When should I review my Will?
You should review your will whenever the following occur:
  • Marriage – an existing will is automatically cancelled by marriage, unless the will states it was made in contemplation of marriage. You should also review it if you become separated from your current spouse or partner.  While the will is not invalidated, it may no longer express your intentions.
  • Dissolution of marriage (divorce) – cancels any gift to, or appointment in favour of, your former spouse
  • New relationships – if you are entering a new relationship you should review your will taking into consideration the provisions of the Property (Relationships) Act 1976.  You may wish to take steps to protect your assets to avoid the application of the Act.
  • Change of property – if you have sold, given away or lost items specifically bequeathed in your will.
  • Change of executor – if your executor or trustee dies, you no longer wish them to act or is otherwise unable to fulfil their responsibilities.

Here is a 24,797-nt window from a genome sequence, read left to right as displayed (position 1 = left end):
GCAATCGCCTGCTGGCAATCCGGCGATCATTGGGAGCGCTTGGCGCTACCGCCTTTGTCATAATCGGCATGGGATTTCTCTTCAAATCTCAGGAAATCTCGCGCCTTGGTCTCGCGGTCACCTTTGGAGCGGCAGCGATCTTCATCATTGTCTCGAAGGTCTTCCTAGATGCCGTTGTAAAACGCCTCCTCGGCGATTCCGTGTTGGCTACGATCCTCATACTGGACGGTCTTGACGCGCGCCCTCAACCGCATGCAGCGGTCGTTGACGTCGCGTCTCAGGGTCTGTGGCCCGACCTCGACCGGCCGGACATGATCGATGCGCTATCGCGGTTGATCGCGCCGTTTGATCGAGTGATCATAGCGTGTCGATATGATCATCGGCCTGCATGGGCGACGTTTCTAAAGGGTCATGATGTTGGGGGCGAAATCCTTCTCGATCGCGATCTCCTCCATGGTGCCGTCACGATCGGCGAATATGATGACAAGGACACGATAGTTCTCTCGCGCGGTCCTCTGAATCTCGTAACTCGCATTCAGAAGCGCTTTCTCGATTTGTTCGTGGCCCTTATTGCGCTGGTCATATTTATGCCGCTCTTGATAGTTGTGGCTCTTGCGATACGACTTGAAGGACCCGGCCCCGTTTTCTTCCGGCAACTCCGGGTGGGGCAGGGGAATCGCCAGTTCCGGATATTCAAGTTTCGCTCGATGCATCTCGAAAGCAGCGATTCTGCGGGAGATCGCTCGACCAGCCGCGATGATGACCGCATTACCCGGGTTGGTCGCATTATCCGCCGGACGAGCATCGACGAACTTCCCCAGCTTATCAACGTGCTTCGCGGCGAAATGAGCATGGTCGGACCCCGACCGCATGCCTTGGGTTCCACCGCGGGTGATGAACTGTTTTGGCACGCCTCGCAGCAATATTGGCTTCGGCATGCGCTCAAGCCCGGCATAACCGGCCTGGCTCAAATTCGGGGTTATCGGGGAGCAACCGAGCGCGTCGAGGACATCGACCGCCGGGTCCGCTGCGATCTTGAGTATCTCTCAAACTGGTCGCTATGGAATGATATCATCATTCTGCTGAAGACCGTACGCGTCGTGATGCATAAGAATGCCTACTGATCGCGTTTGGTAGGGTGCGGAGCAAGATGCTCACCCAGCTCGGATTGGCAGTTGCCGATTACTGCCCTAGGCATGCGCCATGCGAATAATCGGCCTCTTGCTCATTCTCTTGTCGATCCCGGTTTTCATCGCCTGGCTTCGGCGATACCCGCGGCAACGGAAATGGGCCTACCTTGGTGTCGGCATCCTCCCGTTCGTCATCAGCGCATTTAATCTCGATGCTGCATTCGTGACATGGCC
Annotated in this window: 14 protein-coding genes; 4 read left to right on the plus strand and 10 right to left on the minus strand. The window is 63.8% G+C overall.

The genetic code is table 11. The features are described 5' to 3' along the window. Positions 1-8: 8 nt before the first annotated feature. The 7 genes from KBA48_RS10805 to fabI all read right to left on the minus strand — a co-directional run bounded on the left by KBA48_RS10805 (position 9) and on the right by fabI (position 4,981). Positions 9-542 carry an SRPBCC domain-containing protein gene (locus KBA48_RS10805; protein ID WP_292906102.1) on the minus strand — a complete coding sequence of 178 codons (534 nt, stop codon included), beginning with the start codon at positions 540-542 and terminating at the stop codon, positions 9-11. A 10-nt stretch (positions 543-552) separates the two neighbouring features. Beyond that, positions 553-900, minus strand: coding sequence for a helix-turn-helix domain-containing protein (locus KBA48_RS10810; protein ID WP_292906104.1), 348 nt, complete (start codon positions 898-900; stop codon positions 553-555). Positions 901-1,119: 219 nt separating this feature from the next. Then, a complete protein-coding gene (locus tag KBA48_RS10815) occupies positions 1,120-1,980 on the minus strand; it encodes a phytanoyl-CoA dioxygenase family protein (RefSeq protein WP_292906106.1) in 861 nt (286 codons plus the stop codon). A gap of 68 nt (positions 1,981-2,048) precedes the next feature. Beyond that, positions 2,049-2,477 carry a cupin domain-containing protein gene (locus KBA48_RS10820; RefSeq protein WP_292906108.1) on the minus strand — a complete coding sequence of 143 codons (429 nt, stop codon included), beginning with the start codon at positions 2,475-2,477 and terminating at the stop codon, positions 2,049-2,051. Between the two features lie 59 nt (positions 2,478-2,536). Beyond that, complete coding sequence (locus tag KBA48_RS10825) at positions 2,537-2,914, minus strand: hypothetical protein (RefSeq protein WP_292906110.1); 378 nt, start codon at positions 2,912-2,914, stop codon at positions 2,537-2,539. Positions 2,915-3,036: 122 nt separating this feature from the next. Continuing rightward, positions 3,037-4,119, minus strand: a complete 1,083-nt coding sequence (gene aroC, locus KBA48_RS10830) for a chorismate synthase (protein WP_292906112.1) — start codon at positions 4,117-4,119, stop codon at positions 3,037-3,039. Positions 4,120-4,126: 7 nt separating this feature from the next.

• Guardianship changes – if your guardian dies, is no longer able to act or is no longer required.
Once you make a will with us, we will contact you approximately every five years to discuss your will and any changes that may be required.

 What happens if I die without a Will?
This is called dying intestate.  If you die without a will, your estate will be distributed according to the complex  rules laid out in the Administration Act 1969.  De facto and same sex relationships are now treated the same as married couples. The rules are:

  • If your spouse/partner survives but there are no children or parents, your spouse/partner receives everything
  • If children survive but there is no spouse/partner, the children receive everything;
  • If your spouse/partner survives and children are also living, the spouse/partner receives all personal chattels, $121,500.00 and 1/3 of the remainder and the children receive the remaining 2/3;